These pieces took hundreds of hours of labor to make. The copper wire figure has an aluminum toe tag which is engraved with the name: Chris Mason 35. These pieces are in good condition, with some surface dust and a few frayed wires from exhibition and storage please see photos. It is doubtful that such a lovely and rare selection of Mason's sculptural art will ever be offered again in this setting.
Please check out my other listings for more wonderful and unique artworks! Chris Mason graduated with a Bachelor of Fine Arts in Illustration with honors from Parsons School of Design in 1992. Mason's artistic career began as a muralist and faux-finisher. Adept at trompe-l'oeil and neo-classical landscape, his work appears in some of the finest homes.In 1999, Mason embarked on an exploration on the U. It was at this time that he began working more extensively with wire, a medium he had previously used only as armature. I've always found the human form to be the most compelling subject to render in any medium. The action of climbing provides an opportunity to look at the figure suspended in space, to be able to see from angles less seen in most traditional sculpture. Throughout history, no artistic subject has been expressed more often than the human figure. In action or repose, from battle scenes to portraits, artists and viewers alike have been fascinated by it. As a sculptor, the two biggest influences on my work have been High Renaissance Figurative Art and comic books. By definition, sculpture is 3-dimensional and traditionally finished in some hard substance such as stone or wood or metal. Modern sculptures incorporate any and all substances from bones to space-age polymers.
I've always made art with whatever material was available. If there was paint, I painted. If there was a pencil, I drew. On the beach, I made sand sculptures. One day I found a spool of wire in my tool drawer, the kind that's used to hang picture frames.
I made two small climbing figures. I called them "wire hangers" and gave them to my cousin for her birthday. Everyone really seemed to like them and I enjoyed making them so whenever a celebration required a gift, I got out my pliers. I use only a pair of wire cutting pliers and my bare hands to form the pieces, occasionally working from sketches but usually just free sculpting a gesture before building out the muscle masses. Also, like a glass half-full or half-empty, I find a subtle test of the optimism of the viewer in the ascending or descending interpretation.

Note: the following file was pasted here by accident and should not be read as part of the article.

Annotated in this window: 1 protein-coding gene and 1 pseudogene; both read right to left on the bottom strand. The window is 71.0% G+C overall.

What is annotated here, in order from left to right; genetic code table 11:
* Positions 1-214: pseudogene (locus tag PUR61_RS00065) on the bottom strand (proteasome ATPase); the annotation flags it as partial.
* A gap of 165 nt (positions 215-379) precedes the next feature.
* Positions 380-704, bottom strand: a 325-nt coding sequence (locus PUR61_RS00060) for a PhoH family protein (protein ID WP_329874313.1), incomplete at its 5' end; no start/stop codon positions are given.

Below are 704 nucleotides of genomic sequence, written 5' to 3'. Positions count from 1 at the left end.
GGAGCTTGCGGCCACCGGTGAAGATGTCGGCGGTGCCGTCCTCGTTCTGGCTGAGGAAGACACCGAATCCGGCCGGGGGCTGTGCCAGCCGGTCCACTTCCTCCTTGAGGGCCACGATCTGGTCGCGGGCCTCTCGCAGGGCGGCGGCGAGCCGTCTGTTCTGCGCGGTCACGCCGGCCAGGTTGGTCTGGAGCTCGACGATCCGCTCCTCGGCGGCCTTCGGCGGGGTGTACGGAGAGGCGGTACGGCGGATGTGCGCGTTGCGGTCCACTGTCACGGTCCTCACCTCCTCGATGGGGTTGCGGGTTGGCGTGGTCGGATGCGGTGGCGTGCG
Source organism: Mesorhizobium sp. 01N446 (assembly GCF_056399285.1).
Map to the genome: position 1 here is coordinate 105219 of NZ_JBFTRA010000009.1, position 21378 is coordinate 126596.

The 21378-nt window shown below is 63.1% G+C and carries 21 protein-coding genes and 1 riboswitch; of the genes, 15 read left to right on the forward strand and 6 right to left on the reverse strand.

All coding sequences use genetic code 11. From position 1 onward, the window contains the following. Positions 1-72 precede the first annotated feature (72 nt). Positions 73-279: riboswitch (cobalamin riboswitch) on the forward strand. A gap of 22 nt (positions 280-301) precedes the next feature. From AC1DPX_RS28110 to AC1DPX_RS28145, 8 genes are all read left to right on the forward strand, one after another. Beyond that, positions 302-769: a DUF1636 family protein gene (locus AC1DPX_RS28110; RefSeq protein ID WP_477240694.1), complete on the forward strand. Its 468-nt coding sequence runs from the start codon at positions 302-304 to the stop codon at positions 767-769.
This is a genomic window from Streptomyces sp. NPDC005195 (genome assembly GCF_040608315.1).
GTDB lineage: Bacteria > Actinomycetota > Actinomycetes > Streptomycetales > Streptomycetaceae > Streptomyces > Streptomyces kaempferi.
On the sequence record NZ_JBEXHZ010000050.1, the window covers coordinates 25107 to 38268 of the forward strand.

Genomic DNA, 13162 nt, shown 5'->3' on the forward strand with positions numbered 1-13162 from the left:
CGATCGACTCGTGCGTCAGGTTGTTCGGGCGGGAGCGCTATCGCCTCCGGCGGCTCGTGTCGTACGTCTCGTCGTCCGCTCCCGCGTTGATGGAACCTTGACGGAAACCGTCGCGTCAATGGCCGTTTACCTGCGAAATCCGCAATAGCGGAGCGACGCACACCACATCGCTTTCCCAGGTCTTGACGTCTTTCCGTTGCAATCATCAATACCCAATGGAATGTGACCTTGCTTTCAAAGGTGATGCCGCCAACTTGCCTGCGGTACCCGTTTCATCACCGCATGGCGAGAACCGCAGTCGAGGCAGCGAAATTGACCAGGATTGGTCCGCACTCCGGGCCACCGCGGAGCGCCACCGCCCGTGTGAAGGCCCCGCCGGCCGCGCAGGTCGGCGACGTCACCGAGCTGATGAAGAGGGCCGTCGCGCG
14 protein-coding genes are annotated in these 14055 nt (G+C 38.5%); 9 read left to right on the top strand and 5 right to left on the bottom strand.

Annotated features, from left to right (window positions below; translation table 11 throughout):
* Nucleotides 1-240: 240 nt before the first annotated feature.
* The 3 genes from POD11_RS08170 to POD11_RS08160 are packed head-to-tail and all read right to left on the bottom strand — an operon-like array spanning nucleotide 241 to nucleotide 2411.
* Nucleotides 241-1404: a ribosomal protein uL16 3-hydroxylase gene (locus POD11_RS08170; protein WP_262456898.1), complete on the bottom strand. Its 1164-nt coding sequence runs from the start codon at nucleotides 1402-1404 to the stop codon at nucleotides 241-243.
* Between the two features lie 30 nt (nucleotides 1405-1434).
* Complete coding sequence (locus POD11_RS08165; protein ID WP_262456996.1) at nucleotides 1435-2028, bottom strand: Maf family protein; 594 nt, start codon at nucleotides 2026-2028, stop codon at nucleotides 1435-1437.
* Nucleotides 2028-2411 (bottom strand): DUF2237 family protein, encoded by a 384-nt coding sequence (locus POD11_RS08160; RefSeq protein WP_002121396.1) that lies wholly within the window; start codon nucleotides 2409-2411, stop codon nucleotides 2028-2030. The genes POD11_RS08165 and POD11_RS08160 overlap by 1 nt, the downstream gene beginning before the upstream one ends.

What I like about wire as a medium is that it's an industrial material whose basic qualities remain the same, the same metal, the same thickness, even after its been sculpted. Cast iron is no longer iron ore.
A carved tree is still wood but no longer a tree. A marble statue is not a rock but every part of a wire sculpture is still wire. Little Wire People Climbing Everywhere. Inspired by both High Renaissance Figurative Art and comic books, artist Chris Mason really has an eye for playful sculptures.The California-based artist uses only a wire cutter and his bare hands to form these intricate climbing figures. The series, called Social Climbing, looks like an army of little wire figures invading the gallery! Mason says, The action of climbing provides an opportunity to look at the figure suspended in space, to be able to see from angles less seen in most traditional sculpture. Personally, I feel a strong sense of teamwork as the little sculptures lift each other up, catch each other as they fall, and carry each other on their backs. What do you see when you look at Mason's work?
Originally from New York, but now living in California, artist Chris Mason. Started as a muralist before he began working extensively with wire.As a sculptor, Mason attributes the two biggest influences on his work to High Renaissance Figurative Art and comic books. The latter might explain the Spiderman quality to his climbing wire sculptures. Mason has humorously titled his wired sculpture series as. I think walking into a gallery filled with these little guys would be a fun experience. Chris Mason's Social Climbing Series is Inspired by Renaissance Art and Comics.
The Social Climbing sculpture series is made up of little wire people in typical climbing positions. Although the title of the art installation suggests a more figurative theme (one pertaining to a class distinction), the Social Climbing series is more fixated on its literal translation.
The mini sculptures work together to climb up the walls of the gallery they are placed in. Created by Chris Mason, an artist born in New York and based in California, the Social Climbing sculpture series is inspired by High Renaissance Figurative Art and comic books. Intricate and adorable, Mason observes, Like a glass half-full or half-empty, I find a subtle test of the optimism of the viewer in the ascending or descending interpretation. This item is in the category "Art\Art Sculptures". The seller is "willsusa_utzeqm" and is located in this country: US.
This item can be shipped to United States, Canada.